Chef Kevin Lejeune: I think that a flavourful cuisine with respect for the product says it all. Further, I would describe it as a gastronomic and contemporary cuisine. I really want to keep the gastronomic aspect, but add an original and exciting touch to it. We serve, for example, a first course made of prawns and mandarin. It’s a combination that you wouldn’t expect, although it turns out that both flavours make a great combination. So, the dish creates a sort of surprise effect.
To put it briefly, guests still need to be able to recognise the different products that are used in our dishes, but they should also be surprised by certain aspects. In the end, having dinner in a restaurant should be an experience – otherwise they might as well eat at home.
Hungry for More: Where do you find the inspiration for new creations?
Chef Kevin Lejeune: Travelling always nourishes my inspiration. There are so many different types of cuisines in the world. I love to discover the techniques they use in other places and integrate them into European cuisine. Going out for dinner and experiencing the cuisine of other chefs can also be really inspiring. I never copy a dish, but I do register everything I eat. Then, when I’m creating new dishes, I remember certain ingredients or combinations I once had, and I try to create new dishes with them. Sometimes I have no new inspiration for a while, yet the next week I might come up with ten different new dishes. Inspiration often comes when I least expect it.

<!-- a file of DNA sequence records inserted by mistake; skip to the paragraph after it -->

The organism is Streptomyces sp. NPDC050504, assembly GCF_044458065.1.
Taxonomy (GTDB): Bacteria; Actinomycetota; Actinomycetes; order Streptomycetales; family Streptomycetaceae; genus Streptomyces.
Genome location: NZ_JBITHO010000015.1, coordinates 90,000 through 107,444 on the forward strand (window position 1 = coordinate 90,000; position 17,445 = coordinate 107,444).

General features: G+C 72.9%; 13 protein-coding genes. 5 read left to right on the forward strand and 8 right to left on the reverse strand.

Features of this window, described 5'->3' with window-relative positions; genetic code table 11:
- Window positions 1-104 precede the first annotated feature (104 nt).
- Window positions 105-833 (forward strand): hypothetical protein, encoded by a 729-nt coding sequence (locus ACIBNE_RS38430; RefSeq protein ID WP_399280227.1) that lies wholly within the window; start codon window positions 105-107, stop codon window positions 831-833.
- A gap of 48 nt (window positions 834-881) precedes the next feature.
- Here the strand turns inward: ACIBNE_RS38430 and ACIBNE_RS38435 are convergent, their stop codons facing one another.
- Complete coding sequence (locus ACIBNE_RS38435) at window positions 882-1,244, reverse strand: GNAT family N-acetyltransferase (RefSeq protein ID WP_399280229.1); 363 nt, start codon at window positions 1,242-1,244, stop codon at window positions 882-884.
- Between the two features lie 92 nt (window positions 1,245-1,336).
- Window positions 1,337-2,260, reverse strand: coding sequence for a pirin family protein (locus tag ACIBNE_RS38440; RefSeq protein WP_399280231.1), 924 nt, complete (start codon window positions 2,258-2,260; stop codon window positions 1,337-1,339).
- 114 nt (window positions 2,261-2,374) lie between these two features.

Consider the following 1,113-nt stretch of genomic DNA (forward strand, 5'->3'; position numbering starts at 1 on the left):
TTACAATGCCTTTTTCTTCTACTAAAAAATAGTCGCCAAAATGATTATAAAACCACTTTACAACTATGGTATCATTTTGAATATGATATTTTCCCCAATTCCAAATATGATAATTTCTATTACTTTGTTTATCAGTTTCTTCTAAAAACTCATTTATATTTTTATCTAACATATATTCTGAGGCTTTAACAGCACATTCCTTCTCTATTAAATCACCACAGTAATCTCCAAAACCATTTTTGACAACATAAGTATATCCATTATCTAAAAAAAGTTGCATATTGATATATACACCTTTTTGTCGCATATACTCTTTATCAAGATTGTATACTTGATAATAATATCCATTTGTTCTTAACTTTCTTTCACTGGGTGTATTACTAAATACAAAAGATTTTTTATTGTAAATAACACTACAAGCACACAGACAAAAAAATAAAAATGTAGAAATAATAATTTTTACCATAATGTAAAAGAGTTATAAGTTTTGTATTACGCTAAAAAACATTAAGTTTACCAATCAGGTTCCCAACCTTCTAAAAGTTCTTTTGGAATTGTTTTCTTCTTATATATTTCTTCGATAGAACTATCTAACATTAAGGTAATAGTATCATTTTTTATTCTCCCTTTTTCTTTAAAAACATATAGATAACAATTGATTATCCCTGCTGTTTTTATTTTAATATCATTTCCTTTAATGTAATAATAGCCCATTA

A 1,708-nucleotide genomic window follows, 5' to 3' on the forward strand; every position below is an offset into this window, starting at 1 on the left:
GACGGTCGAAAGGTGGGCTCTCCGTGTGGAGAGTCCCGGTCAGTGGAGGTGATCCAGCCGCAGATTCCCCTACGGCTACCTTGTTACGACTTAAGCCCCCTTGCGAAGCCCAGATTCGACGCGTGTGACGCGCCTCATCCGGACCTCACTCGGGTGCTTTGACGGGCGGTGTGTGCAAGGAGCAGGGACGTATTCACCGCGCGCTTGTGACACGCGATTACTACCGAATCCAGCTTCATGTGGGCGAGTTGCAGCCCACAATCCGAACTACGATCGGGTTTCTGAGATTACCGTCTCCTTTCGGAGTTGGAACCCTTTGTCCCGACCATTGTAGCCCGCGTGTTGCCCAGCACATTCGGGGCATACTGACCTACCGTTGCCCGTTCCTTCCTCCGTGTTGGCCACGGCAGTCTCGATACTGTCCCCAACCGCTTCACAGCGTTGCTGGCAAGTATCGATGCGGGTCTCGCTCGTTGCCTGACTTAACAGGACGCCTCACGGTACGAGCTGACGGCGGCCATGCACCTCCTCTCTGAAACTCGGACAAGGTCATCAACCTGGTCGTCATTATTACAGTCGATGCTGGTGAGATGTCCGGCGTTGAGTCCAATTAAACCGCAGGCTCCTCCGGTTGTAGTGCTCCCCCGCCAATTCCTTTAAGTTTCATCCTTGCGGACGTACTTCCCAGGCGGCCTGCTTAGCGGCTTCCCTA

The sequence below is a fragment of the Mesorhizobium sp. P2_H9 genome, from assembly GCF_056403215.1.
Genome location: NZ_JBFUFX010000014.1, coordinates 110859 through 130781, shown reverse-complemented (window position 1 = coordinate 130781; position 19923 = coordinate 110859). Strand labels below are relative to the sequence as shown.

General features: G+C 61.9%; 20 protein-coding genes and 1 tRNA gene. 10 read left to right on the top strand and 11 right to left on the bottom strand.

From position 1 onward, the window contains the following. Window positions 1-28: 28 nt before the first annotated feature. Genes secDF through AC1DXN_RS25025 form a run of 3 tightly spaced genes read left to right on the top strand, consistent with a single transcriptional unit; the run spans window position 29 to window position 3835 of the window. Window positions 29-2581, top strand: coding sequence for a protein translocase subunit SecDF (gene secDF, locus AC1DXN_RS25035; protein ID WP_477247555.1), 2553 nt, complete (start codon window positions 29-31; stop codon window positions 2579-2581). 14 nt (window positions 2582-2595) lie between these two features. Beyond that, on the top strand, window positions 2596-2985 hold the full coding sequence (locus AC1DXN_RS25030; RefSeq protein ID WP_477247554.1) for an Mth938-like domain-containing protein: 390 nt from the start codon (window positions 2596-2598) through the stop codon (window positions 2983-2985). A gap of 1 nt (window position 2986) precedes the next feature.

“Parmesan cheese is one of my favourite ingredients. You can use it in so many different ways. Last year, I created a dish with white asparagus, a vinaigrette of coffee and a cream of parmesan cheese. It’s an atypical combination perhaps, but those ingredients go surprisingly well together.”
Hungry for More: Apart from La Canne en Ville, you’re also in charge of le Meat Bar?
Chef Kevin Lejeune: Indeed, in Woluwe-Saint-Lambert – just outside the city of Brussels – we have another restaurant that’s all about meat. Actually, we came up with the idea to open this restaurant before La Canne en Ville came into existence. But due to all the renovations at le Meat Bar, the restaurant finally opened its doors a few months after the launch of La Canne en Ville. The concept, interior and philosophy are completely different from what you’ll find here. At le Meat Bar, we only serve meat. We even have our own maturation cellar for our dry-aged meat. The atmosphere is more relaxed, laid-back and accessible.